Using aerospace system crash investigative methods: first would be consideration of fuel exhaustion; ether running out of fuel; or such an unusual attitude of the airliner so as to unable to feed the engines; or fuel contamination by high h2o content. If power failure did occur then autothrottles would disengage and manual throttle in put would be required. Unfortunately close to the ground if the aircraft speed was low and the airliner’s attitude was high, on the “back-side-of-the-power-curve” the airliner could not recover until the nose would be lowered. With house below this would be extremely difficult and would have to be done non-the-less before ground contact.
    What caused the power loss is a major question here. Hard to imagine a problem with an airliner that has been flying for 6 to 7 years, with a world wide fleet over 600 airliners flying for about 12 years. Especially an ETOPS airliner. Since I have not heard of a major reduction in B-777 ETOPS limits, I do not believe this is a softwear or aircraft electrical problem. Questions of continuous ignition on and if anti-ice was required also must be considered. Bird injestion normaly results in engine over temperature and some power normally is available, especially during descent as this has happened here. With information presently supplied, (1) power loss (2) electric failure (3) high engine noise, if these are in fact true, than I would consider dual engine failure from one of the sources described herein, probable power reecovery but since unable to lower the nose the airliner settled into the terrain. The captain should have taken control of the aircraft, and the copilot check ignition – read out air speed, andf if way low with a high angle of attack, the nose if able should have been lowered if aircraft’s power returned. With the limited information these comments are the most important to consider to evaluate the emergency situation. To me it appears to be an avoidable event – some how – some element of
    an indiced emergency developed that could have been perhaps avoided by pilot input. If not then by now there would be serious limitations placed on all B-777 flight opoerations in ETOPS!

  7. 7 Aerospace Safety & Security January 25, 2008 at 10:55 pm

    Fuel screen problems are a thing of the past – or are they?
    Simultaneous power reductions are unique, in that, both
    fuel tanks or fuel routing must be compromising equally.
    Fuel screen freezings years ago caused lots of
    problems. Applying heat, or additives have for the most
    part eliviated these undesirable events. Additives to reduce
    or eliminate water [h2o] from jet fuel is avaliable, and
    additives to prevent freezing are also fairly common.
    Hard to imagine any other substance that would so drastically
    interfere with fuel flow, that is other than water or ice.

  8. 8 Terry January 26, 2008 at 7:43 am

    Shortage of fuel, this is the only explanation regarding that very reliable plane …
    Most of the plane crash end up with fire, why not this one ? Because nothing left to burn ….
    Fire team run to location and flood everything with foam precautionary but was nothing major … nothing even start …

  9. 9 Aerospace Safety & Security January 26, 2008 at 5:45 pm

    You raise a good issue Terry. But considerations
    of a post-crash-fire has to considere ‘containment’
    and ignition sources. First, did the fuel tanks rupture?
    Or was fuel leaking from the broken fuel lines connecting
    with the engines? Since the crew survived with out major
    injuries, there is a process to cut fuel and ignition-
    simply put secure the craft – major fuel shut off vaslve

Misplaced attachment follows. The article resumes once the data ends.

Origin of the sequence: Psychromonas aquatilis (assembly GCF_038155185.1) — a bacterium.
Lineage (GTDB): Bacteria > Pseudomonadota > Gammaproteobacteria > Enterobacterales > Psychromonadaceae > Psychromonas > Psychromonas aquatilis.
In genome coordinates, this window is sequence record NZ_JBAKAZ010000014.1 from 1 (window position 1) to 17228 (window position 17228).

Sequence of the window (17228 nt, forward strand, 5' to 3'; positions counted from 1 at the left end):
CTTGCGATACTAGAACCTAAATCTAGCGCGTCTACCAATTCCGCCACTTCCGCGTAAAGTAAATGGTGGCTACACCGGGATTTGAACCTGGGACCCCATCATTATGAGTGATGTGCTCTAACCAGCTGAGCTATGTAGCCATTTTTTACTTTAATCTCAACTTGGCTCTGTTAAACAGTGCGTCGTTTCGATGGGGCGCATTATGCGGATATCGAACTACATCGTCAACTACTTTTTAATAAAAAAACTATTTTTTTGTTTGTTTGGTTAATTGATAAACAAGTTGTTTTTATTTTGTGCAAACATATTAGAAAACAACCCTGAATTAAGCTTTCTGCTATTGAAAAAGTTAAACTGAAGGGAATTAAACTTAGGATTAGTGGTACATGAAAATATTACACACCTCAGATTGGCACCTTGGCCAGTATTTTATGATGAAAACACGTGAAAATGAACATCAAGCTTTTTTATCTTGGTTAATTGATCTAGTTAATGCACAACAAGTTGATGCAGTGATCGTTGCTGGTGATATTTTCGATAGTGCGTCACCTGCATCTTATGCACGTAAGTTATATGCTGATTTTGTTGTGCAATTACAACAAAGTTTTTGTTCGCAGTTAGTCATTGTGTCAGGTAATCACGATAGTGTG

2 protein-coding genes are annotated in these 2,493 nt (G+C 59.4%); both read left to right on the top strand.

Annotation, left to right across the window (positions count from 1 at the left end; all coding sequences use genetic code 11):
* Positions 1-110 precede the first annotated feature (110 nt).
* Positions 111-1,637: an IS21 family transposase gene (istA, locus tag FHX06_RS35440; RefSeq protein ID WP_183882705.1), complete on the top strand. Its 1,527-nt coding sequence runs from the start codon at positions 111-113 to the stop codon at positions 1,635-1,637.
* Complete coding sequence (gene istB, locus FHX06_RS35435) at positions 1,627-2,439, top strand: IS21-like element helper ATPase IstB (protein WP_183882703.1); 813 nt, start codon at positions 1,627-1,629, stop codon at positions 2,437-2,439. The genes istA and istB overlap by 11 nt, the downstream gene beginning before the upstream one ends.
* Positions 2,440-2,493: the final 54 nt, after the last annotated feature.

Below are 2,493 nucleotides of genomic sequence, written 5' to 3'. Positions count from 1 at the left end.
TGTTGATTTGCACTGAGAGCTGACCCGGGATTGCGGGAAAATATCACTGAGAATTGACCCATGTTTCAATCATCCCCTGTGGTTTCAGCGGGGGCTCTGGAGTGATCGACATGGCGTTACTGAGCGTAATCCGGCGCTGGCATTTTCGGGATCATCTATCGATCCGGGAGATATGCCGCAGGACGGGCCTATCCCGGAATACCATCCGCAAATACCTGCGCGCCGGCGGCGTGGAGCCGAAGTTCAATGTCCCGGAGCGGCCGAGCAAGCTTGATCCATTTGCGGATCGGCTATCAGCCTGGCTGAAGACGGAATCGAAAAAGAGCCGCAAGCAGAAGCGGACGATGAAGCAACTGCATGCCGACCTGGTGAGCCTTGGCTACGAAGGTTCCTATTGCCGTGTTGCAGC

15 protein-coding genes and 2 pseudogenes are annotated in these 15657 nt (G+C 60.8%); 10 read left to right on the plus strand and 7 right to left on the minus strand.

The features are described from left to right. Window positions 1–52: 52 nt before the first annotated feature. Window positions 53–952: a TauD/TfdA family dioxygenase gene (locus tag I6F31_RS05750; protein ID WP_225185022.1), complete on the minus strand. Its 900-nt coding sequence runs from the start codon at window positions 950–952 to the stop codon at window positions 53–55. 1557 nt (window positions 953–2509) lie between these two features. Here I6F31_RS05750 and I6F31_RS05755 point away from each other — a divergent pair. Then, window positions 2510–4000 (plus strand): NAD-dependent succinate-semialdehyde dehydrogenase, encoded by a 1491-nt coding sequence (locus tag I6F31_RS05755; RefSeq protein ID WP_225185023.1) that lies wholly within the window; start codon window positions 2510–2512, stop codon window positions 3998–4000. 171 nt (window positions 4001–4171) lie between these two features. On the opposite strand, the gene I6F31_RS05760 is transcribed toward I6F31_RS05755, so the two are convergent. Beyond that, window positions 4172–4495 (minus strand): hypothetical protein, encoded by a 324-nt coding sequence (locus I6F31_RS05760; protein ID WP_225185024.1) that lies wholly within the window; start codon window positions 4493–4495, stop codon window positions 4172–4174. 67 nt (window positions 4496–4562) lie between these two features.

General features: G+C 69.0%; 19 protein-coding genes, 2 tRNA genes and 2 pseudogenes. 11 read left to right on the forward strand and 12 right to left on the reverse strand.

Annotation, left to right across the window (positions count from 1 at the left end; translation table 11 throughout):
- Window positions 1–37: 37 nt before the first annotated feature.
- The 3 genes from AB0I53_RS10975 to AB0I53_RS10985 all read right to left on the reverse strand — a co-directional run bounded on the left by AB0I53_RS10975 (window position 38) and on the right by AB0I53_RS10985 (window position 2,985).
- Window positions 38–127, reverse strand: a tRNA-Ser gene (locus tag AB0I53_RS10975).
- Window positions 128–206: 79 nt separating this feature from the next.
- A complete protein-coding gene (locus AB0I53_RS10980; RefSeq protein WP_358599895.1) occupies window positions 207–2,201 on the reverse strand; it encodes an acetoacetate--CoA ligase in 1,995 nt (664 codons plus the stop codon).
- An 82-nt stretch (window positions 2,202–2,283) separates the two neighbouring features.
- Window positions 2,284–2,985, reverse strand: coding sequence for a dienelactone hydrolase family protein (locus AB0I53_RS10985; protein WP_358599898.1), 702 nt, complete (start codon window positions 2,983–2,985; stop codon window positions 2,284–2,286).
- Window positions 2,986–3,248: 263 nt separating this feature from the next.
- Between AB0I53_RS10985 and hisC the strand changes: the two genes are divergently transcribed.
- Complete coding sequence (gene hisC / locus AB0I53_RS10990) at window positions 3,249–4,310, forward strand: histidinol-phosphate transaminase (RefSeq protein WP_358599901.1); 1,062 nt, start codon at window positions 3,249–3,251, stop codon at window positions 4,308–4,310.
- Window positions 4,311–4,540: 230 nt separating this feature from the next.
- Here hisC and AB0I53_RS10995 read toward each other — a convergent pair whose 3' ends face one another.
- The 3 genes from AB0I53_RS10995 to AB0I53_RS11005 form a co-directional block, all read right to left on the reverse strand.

closed in the emngine pylon, ignition and all electric off!
    Just how hot were parts of the engine that could have come
    in contact with uncontained fuel? With out more applicable
    information I would not comment on the fuel or lack thereof.
    But I have the same question you have – waiting for an
    official response on that important topic. If there
    existed a major water contamination of the fuel tanks,
    fire would not have been a problem. Your point that fire
    brigades spred foam on arrival is interesting – since
    their training is just that – protect the scene – cover
    it all. I wonder who made the decision not to do just that?
    And why not?

  10. 10 Aerospace Safety & Security January 26, 2008 at 9:55 pm

    Terry, as a more detailed response, consider the following.
    The on-site fire and rescue commander had to consider the
    time of his arrival and the probability of a fire-flash.
    During his roll – ATC would have provided the SOB’s
    [souls-on-board] and an-on-board fuel estimate. Also he would
    talk to the flight crew on arrival at the crash site.
    Since the 90 second evacuation window was past, and if all
    passengers and crew have exited the plane, he would place
    his trucks to control the site to extinguish any subsequent
    fire. One major concern for every fire department commander
    is the use of his foam assets. A future/subsequent emergency
    crash or fire may need his foam. My previous comment was if
    the crew would have told the fire and rescue folks that there
    was no more fuel on board. [Who made the decision and why?]
    The B-777 Flight Management Computer [FMC] gives the pilots
    a continuous up date of their fuel state – specifically the
    fuel remaining at the time of arrival at destination. No
    guess work on this. Hard to imagine that the crew would violate
    this fuel information, specificaaly if not declaring to ATC ‘Minimumt Fuel’ or an ‘Emergency’. Hauling extra fuel that
    is beyond requirements for the flight cost money. It is like
    hauling freight. But for every airliner there is a minimum which makes flying safe. Arriving B-777 with say 24,000 pounds of fuel
    is only 2,000 gallons in each main tank. Airliners are dispatched
    with fuel to destination, alternate airport and some additional
    fuel for expected holding and so forth. When below these minimums
    and short on fuel, a mandatory fuel stop is required. No Russian
    fuel-roulette should be tolerated. At this point, I have to think that the crew would not have violated such a serious fuel state under any imaginable circumstance for any reason!